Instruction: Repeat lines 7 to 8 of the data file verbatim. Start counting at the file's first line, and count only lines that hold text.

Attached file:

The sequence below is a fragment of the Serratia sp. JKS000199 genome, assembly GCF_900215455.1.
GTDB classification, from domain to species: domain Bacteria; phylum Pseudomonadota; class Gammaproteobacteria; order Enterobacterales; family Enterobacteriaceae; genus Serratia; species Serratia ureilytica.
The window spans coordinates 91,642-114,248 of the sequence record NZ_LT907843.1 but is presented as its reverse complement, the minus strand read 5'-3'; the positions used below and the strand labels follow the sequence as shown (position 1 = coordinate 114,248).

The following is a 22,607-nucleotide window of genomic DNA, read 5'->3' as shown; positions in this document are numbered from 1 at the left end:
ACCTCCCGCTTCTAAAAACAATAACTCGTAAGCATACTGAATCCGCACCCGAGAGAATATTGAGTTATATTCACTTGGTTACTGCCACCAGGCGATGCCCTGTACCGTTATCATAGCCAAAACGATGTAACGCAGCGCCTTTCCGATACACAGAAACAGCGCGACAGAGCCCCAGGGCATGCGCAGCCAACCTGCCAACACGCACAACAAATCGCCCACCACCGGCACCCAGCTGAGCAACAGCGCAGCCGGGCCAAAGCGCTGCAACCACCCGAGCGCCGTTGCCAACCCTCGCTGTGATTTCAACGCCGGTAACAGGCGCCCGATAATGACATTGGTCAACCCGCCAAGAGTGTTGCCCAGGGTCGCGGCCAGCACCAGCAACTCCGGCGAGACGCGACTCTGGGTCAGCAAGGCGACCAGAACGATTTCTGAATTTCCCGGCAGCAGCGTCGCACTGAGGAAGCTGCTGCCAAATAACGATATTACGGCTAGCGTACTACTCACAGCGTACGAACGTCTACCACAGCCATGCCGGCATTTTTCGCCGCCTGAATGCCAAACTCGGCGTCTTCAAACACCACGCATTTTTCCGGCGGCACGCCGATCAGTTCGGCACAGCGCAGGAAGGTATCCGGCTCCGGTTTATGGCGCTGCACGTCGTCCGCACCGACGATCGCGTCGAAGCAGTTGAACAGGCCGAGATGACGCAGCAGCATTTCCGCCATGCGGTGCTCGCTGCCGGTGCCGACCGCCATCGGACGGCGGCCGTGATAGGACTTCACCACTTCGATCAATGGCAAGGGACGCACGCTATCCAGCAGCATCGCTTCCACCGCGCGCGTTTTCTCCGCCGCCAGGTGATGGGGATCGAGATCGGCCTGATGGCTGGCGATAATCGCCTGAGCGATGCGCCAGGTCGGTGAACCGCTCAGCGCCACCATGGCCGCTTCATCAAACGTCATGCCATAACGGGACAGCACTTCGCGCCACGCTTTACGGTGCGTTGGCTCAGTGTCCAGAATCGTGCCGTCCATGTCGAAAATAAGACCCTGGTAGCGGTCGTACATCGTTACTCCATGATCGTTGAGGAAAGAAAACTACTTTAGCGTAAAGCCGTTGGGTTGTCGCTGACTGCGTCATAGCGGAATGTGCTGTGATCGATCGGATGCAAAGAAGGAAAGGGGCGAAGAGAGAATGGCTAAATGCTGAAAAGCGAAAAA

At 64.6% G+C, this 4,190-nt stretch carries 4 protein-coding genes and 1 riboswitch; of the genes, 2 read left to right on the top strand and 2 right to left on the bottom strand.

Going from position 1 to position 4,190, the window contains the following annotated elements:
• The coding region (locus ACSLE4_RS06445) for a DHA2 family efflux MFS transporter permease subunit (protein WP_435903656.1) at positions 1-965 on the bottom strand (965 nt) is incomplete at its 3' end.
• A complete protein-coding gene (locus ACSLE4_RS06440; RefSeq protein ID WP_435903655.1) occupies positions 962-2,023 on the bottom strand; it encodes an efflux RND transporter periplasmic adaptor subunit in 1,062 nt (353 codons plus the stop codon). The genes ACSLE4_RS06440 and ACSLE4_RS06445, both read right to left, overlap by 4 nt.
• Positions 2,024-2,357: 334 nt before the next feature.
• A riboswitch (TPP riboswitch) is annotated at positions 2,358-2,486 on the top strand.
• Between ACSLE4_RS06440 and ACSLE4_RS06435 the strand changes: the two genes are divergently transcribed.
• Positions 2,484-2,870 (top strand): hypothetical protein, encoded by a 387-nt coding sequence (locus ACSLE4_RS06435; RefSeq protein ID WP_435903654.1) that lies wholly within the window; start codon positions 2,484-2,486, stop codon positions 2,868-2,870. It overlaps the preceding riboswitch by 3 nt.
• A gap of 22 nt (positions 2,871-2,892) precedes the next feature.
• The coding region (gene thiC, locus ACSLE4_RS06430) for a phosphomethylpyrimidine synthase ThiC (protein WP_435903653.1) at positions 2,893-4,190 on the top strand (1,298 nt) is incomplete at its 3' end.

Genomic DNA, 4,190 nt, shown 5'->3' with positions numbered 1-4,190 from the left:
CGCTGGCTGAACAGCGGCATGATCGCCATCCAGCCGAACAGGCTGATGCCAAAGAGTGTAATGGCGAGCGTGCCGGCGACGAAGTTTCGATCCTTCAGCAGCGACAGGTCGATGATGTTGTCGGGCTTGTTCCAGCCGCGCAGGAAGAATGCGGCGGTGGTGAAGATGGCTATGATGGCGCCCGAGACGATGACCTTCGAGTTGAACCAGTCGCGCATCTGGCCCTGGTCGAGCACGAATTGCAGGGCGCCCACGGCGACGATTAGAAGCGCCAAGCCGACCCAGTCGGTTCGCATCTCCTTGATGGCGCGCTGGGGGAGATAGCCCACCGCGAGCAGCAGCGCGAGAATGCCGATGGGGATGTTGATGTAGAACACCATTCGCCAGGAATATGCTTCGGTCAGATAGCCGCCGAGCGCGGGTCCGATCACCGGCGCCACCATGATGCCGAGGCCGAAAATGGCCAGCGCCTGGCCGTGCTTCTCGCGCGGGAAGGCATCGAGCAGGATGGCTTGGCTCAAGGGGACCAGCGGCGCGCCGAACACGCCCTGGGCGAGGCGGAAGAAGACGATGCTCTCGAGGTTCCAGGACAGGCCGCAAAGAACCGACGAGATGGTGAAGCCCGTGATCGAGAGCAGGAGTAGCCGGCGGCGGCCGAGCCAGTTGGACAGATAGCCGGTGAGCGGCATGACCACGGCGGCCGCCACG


Going from position 1 to position 4,190, the window contains the following annotated elements:
• The coding region (locus ACSLE4_RS06445) for a DHA2 family efflux MFS transporter permease subunit (protein WP_435903656.1) at positions 1-965 on the bottom strand (965 nt) is incomplete at its 3' end.